How to Deal With Alcoholic Ex-Pats in Thailand

It can be hard for people to know how to react when one of their friends starts to go off the rails because of booze. This is something that can happen a lot in Thailand and many ex-pats do develop a problem with alcohol. I don’t mean to sound judgmental here, and I’m not claiming that all heavy drinkers are alcoholics. I only use the ‘A’ word because I can’t think of a better way to describe the situation. There seems to be two types of heavy drinker; those who drink a lot but manage to live an otherwise normal life and then there is the heavy drinker that just doesn’t seem to know when to stop. It is this second sort that I am talking about here – I’m quite the expert as I once belonged to their ranks. I talk about my own misadventures with the grog in my book Dead Drunk.

I often hear stories from other ex-pats about how one of their friends has completely lost the plot and now seem to on a mission to drink themselves to death. Most ex-pat bars in Thailand will have at least a few of these people as regulars; quite and shaky in the morning and out of control by the afternoon. It can be hard for those who have to watch this individual self-destruct. The life of a drunk is far from glamorous even if they do happen to live in Thailand. This might be the nicest bloke in the world when sober but just add alcohol and you have an unbearable asshole. When this individual gets really drunk he will likely become a bit melancholy and describe how he has made such a mess of his life. The more patient drinking buddy will hear him out and offer advice; there will be promises to ease up a bit in future. It is all for nothing though because the next day the conversation will be all forgotten about; if piss-head does remember he will be embarrassed about his confession. I’m saying ‘he’ here all the time, but it could just as easily be a woman. Most drunks in Thailand though do tend to be men.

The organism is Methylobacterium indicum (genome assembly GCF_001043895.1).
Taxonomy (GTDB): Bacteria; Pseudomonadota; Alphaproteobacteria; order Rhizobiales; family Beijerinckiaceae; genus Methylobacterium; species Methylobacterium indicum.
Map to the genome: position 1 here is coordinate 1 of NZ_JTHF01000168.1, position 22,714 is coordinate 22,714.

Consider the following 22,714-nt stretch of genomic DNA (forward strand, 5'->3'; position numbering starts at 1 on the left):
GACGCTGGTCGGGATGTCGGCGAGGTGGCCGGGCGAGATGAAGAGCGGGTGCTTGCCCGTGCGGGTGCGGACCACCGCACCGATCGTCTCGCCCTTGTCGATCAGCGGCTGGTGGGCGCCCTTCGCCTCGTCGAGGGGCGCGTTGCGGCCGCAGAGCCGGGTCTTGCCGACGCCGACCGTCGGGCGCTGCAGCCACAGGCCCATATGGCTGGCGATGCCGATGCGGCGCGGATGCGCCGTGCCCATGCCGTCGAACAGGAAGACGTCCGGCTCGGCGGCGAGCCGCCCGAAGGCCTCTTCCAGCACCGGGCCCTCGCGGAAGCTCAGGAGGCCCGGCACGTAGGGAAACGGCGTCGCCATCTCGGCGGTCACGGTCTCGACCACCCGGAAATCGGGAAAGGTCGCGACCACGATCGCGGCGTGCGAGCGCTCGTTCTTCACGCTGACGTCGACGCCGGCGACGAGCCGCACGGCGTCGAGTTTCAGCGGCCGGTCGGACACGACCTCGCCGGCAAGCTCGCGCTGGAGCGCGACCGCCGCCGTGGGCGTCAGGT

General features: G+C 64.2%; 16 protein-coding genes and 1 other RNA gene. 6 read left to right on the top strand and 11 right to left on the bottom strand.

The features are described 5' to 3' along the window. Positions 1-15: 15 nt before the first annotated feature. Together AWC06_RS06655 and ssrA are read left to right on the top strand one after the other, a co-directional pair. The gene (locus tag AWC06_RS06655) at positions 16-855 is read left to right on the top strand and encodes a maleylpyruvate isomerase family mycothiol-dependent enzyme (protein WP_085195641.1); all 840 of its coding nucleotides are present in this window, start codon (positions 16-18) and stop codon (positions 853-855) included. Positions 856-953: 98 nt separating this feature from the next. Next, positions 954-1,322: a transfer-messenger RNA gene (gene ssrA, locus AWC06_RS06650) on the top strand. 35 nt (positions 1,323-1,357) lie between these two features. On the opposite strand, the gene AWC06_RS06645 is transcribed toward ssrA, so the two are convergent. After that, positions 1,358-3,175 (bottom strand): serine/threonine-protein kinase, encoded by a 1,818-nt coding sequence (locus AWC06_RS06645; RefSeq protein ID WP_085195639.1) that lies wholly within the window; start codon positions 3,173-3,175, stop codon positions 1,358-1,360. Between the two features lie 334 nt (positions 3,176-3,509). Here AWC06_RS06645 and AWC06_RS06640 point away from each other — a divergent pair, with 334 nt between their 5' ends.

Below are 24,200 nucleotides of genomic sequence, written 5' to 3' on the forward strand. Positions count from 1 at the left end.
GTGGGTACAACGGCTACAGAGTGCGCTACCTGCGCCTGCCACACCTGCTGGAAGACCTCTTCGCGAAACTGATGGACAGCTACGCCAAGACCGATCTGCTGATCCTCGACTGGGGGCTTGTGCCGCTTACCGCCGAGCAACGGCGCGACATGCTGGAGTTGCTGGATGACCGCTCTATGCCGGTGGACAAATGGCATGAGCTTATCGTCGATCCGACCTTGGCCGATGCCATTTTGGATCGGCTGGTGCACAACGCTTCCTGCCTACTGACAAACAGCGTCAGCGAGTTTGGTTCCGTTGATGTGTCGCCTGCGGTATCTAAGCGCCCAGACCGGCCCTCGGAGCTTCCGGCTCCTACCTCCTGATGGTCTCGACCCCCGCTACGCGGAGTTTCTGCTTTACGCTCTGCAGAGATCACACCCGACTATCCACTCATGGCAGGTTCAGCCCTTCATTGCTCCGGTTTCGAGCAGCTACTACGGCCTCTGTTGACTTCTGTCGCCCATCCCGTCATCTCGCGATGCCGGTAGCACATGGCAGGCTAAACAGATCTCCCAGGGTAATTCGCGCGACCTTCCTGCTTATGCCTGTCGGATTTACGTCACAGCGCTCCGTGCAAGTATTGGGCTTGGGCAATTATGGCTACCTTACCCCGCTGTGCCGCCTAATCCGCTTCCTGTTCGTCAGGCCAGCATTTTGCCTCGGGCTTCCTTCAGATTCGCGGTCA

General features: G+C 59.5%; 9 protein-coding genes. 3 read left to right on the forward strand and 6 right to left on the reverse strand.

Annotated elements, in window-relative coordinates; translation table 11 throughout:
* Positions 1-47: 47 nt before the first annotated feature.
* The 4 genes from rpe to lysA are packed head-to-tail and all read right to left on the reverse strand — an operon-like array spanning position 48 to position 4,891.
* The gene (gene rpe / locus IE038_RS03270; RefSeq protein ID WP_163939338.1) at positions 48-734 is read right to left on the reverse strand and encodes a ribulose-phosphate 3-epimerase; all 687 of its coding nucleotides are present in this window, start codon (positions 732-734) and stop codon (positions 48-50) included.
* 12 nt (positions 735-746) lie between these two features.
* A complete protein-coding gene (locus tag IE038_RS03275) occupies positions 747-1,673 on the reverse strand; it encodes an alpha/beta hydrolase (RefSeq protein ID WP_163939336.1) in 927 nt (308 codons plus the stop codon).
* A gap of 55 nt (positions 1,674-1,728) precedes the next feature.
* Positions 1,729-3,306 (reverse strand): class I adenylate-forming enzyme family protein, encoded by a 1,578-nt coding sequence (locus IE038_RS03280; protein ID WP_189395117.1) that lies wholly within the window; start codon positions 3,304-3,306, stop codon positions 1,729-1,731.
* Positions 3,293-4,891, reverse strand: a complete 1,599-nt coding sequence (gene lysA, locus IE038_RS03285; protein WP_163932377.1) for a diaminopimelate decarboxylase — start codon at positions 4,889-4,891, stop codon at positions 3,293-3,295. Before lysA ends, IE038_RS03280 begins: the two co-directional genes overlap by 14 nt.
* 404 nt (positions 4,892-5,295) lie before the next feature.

So How Do You Deal with Alcoholic Ex-Pats in Thailand?

It’s not easy to deal with somebody who seems determined to drink themselves into the grave. If the risk of death and losing loved ones doesn’t deter them then what chance do a few friendly words of advice have? Most people will just give up in despair and try to avoid this individual altogether – judging him a hopeless case. This is a perfectly reasonable path to take and few would blame the friend for turning his back on this lost drink buddy. Some drinking mates might try to ignore the problem because saying that their friend is a drunk will be putting the spotlight on their own drinking habits.

Until an alcoholic ex-pat is ready for change there is not much that can be done. We all hit our low points and it is at these times that there is hope – sometimes just the tiniest push can be enough. Just offering advice when the person is ready to hear it; this really is all you can do but it can mean a lot. The motivation to change only rarely appears and if action is not taken quickly then the chance is lost.

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7 thoughts on “How to Deal With Alcoholic Ex-Pats in Thailand